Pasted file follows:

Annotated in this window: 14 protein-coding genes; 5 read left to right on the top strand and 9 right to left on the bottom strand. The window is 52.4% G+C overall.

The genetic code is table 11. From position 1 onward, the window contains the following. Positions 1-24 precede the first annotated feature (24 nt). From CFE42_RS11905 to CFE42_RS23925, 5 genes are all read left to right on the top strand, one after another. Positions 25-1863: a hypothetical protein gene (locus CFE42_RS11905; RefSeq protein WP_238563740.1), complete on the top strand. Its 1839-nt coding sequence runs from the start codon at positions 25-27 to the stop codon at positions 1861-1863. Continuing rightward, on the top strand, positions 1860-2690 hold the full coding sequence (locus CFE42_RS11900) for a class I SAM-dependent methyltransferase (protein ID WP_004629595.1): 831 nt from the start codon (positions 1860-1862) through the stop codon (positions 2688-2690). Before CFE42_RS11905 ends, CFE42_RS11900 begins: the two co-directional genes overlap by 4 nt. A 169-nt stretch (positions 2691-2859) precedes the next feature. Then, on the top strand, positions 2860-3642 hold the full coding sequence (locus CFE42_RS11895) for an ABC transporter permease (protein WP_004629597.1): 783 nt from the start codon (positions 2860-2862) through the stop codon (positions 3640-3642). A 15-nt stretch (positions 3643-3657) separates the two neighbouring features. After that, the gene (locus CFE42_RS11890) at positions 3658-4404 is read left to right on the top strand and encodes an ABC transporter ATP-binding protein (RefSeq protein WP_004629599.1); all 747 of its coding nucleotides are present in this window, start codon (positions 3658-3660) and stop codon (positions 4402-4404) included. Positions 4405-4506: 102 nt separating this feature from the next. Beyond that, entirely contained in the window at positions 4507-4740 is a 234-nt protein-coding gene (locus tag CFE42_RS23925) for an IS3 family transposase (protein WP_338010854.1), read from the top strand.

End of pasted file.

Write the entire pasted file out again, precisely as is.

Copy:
Annotated in this window: 14 protein-coding genes; 5 read left to right on the top strand and 9 right to left on the bottom strand. The window is 52.4% G+C overall.

The genetic code is table 11. From position 1 onward, the window contains the following. Positions 1-24 precede the first annotated feature (24 nt). From CFE42_RS11905 to CFE42_RS23925, 5 genes are all read left to right on the top strand, one after another. Positions 25-1863: a hypothetical protein gene (locus CFE42_RS11905; RefSeq protein WP_238563740.1), complete on the top strand. Its 1839-nt coding sequence runs from the start codon at positions 25-27 to the stop codon at positions 1861-1863. Continuing rightward, on the top strand, positions 1860-2690 hold the full coding sequence (locus CFE42_RS11900) for a class I SAM-dependent methyltransferase (protein ID WP_004629595.1): 831 nt from the start codon (positions 1860-1862) through the stop codon (positions 2688-2690). Before CFE42_RS11905 ends, CFE42_RS11900 begins: the two co-directional genes overlap by 4 nt. A 169-nt stretch (positions 2691-2859) precedes the next feature. Then, on the top strand, positions 2860-3642 hold the full coding sequence (locus CFE42_RS11895) for an ABC transporter permease (protein WP_004629597.1): 783 nt from the start codon (positions 2860-2862) through the stop codon (positions 3640-3642). A 15-nt stretch (positions 3643-3657) separates the two neighbouring features. After that, the gene (locus CFE42_RS11890) at positions 3658-4404 is read left to right on the top strand and encodes an ABC transporter ATP-binding protein (RefSeq protein WP_004629599.1); all 747 of its coding nucleotides are present in this window, start codon (positions 3658-3660) and stop codon (positions 4402-4404) included. Positions 4405-4506: 102 nt separating this feature from the next. Beyond that, entirely contained in the window at positions 4507-4740 is a 234-nt protein-coding gene (locus tag CFE42_RS23925) for an IS3 family transposase (protein WP_338010854.1), read from the top strand.